Delgany on the R762

Location in Ireland

Coordinates: 53°07′52″N 6°05′28″W / 53.131°N 6.091°W / 53.131; -6.091Coordinates: 53°07′52″N 6°05′28″W / 53.131°N 6.091°W / 53.131; -6.091
Country Ireland
Province Leinster
County Wicklow
Elevation 51 m (167 ft)
Population (2006)[1]
  village 4,777
  Urban 3,068
  Environs 1,709
Time zone WET (UTC+0)
  Summer (DST) IST (WEST) (UTC-1)
Irish Grid Reference O274108

Delgany (Irish: Deilgne, meaning "Thorny Place") is a small rural village in County Wicklow located on the R762 road which connects to the N11 road at the Glen of the Downs. It is about 25 km (16 mi) south of Dublin city centre. Delgany is in the Roman Catholic parish of Kilquade and the parish church is located in Kilquade about 4 km (2.5 mi) south. The local Catholic school is St Laurence's which is located on Convent Road. There is a Church of Ireland parish church and the parish school Delgany National School and in the area.The area is surrounded by wooded hills (including Kindlestown Wood[2] ) and the Glen of the Downs.


Delgany has two golf clubs, Delgany GC[3] and the newer Glen of the Downs GC.[4] Delgany is situated just outside Greystones and has close ties to the sports clubs there including: Greystones Rugby Club, Greystones United, Eire Og Greystones and Greystones Lawn Tennis Club.

Delgany has a well renowned walk called the "Delgany Heritage Trail". Along this you have the opportunity to see some of the interesting history and wildlife that Delgany has to offer.[5] There are two other walks including Kindlestown Woods trail and the Glen of the Downs. In the ancient village of Delgany, there is a wealth of flora and fauna to be discovered. Down in the glen lies the Glebe (Church lands), where you can hear the bubbling sound of Three Trout Stream as it makes its way downwards towards the sea. During early spring mornings and evenings, it’s the place to come and hear the sweet sounds of the dawn and evening choruses.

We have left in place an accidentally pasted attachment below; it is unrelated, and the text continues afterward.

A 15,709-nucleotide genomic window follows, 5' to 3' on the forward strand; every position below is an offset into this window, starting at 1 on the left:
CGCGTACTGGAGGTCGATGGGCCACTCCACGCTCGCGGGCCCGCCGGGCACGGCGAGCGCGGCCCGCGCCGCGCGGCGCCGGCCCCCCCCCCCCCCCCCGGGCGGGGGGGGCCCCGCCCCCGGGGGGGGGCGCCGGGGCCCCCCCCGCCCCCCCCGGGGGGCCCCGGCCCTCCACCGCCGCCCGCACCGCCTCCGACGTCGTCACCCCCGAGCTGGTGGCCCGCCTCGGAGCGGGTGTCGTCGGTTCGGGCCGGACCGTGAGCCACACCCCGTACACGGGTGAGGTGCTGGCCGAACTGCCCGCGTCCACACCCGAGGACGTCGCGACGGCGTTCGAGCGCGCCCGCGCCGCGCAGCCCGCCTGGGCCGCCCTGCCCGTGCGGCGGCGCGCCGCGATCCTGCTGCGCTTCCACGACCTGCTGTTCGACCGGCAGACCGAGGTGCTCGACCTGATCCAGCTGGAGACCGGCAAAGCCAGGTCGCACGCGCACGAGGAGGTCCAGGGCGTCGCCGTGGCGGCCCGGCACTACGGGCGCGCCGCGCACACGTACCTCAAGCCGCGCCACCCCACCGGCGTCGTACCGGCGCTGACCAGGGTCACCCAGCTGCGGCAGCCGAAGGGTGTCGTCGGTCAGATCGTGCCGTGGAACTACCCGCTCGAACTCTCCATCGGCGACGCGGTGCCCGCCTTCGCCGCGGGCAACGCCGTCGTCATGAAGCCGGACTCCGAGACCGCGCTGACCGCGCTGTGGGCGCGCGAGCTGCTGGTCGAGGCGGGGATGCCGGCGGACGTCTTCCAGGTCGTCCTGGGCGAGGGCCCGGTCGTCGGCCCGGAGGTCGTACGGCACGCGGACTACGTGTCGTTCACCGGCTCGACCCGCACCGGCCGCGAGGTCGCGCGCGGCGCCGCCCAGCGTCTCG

Delgany is a frequent visitor of much of Ireland's most beautiful wildlife. The sparrow hawk is a regular visitor and in recent years, a pair of buzzards have nested in Delgany's woodlands. Along Blackberry Lane, you will see the variety of trees, bushes and general vegetation, which provide ideal nesting sites for birds as well as excellent habitats and corridors for other forms of wildlife. This is the haunt of blackbird, song thrush, robin, wren, blackcap and willow warbler, to name but a few. Higher up above the village on Bellevue Hill, is Kindlestown Wood where the variety of trees include oak, walnut, ash, elm, holly, hazel, hawthorn, beech, sycamore, elder, maple, Spanish chestnut and a variety of conifers. These provide cover for various animals, including both badger and fox.

This location offers good opportunities in summer for watching bats, as they hunt for flying insects during the late evenings. At Barry’s Bridge the resident rabbits are sometimes joined by one or two deer, which take advantage of the rich grasses growing along the banks of the stream.

It used to have three pubs: The Wicklow Arms has been sold for redevelopment and the Delgany Inn is now home to a baker, grocer, fishmonger and Pigeon House restaurant. The only one which still operates as a pub is the Horse and Hound, on the main street, Convent Road, which is also home to Farrelly's Butchers, the Bear Paw Deli and the local shop.


Delgany has been home to a community of Carmelite Nuns since 1844. Due to an historical need, a National School with places for 200 was opened at the Monastery in 1846. Teaching is not a normal activity of a Carmelite Monastery. However, due to prevailing circumstances, the nuns became the teachers. The average attendance was 70-100. The charge being 1 penny per week “for those who could afford it”.The school remained open until 1896. A new Monastery was opened in 2005.The Church was built in 1851 and opened on the Feast of St. Teresa on October 1, 1853. For more information on Carmelite Monastery please go to useful links on the right hand side.